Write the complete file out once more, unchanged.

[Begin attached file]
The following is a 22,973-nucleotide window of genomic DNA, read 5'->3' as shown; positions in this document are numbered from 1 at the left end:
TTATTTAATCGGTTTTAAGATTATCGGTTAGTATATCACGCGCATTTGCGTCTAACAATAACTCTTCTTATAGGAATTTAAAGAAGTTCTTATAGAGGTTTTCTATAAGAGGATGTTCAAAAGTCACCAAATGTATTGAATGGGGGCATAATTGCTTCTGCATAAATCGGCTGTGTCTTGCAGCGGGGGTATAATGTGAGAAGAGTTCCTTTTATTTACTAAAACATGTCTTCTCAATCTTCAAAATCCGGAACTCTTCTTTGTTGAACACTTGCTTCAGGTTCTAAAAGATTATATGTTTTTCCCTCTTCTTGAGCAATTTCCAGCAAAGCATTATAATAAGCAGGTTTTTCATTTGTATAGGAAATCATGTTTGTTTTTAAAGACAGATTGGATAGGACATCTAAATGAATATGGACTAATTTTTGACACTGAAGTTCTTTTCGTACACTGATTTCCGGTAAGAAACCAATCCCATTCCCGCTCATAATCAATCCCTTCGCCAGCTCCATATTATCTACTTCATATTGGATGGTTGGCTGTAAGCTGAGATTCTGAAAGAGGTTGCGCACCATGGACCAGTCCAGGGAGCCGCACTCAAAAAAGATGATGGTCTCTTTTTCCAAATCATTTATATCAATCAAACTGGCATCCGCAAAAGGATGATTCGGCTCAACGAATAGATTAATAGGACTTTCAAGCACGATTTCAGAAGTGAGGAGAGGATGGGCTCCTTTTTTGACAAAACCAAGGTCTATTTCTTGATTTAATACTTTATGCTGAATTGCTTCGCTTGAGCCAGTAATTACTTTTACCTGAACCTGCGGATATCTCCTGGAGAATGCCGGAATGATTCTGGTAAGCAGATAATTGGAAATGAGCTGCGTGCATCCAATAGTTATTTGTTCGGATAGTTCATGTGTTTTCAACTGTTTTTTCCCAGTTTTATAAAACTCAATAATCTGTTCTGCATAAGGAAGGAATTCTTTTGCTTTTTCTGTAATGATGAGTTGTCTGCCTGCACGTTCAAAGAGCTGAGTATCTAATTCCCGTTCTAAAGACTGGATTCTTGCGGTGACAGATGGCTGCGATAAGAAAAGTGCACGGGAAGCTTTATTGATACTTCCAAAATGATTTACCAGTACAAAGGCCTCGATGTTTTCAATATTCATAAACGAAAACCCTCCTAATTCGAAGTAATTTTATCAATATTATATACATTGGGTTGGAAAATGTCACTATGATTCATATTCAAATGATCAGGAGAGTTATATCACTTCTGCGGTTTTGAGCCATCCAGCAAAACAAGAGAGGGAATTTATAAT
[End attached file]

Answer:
The following is a 22,973-nucleotide window of genomic DNA, read 5'->3' as shown; positions in this document are numbered from 1 at the left end:
TTATTTAATCGGTTTTAAGATTATCGGTTAGTATATCACGCGCATTTGCGTCTAACAATAACTCTTCTTATAGGAATTTAAAGAAGTTCTTATAGAGGTTTTCTATAAGAGGATGTTCAAAAGTCACCAAATGTATTGAATGGGGGCATAATTGCTTCTGCATAAATCGGCTGTGTCTTGCAGCGGGGGTATAATGTGAGAAGAGTTCCTTTTATTTACTAAAACATGTCTTCTCAATCTTCAAAATCCGGAACTCTTCTTTGTTGAACACTTGCTTCAGGTTCTAAAAGATTATATGTTTTTCCCTCTTCTTGAGCAATTTCCAGCAAAGCATTATAATAAGCAGGTTTTTCATTTGTATAGGAAATCATGTTTGTTTTTAAAGACAGATTGGATAGGACATCTAAATGAATATGGACTAATTTTTGACACTGAAGTTCTTTTCGTACACTGATTTCCGGTAAGAAACCAATCCCATTCCCGCTCATAATCAATCCCTTCGCCAGCTCCATATTATCTACTTCATATTGGATGGTTGGCTGTAAGCTGAGATTCTGAAAGAGGTTGCGCACCATGGACCAGTCCAGGGAGCCGCACTCAAAAAAGATGATGGTCTCTTTTTCCAAATCATTTATATCAATCAAACTGGCATCCGCAAAAGGATGATTCGGCTCAACGAATAGATTAATAGGACTTTCAAGCACGATTTCAGAAGTGAGGAGAGGATGGGCTCCTTTTTTGACAAAACCAAGGTCTATTTCTTGATTTAATACTTTATGCTGAATTGCTTCGCTTGAGCCAGTAATTACTTTTACCTGAACCTGCGGATATCTCCTGGAGAATGCCGGAATGATTCTGGTAAGCAGATAATTGGAAATGAGCTGCGTGCATCCAATAGTTATTTGTTCGGATAGTTCATGTGTTTTCAACTGTTTTTTCCCAGTTTTATAAAACTCAATAATCTGTTCTGCATAAGGAAGGAATTCTTTTGCTTTTTCTGTAATGATGAGTTGTCTGCCTGCACGTTCAAAGAGCTGAGTATCTAATTCCCGTTCTAAAGACTGGATTCTTGCGGTGACAGATGGCTGCGATAAGAAAAGTGCACGGGAAGCTTTATTGATACTTCCAAAATGATTTACCAGTACAAAGGCCTCGATGTTTTCAATATTCATAAACGAAAACCCTCCTAATTCGAAGTAATTTTATCAATATTATATACATTGGGTTGGAAAATGTCACTATGATTCATATTCAAATGATCAGGAGAGTTATATCACTTCTGCGGTTTTGAGCCATCCAGCAAAACAAGAGAGGGAATTTATAAT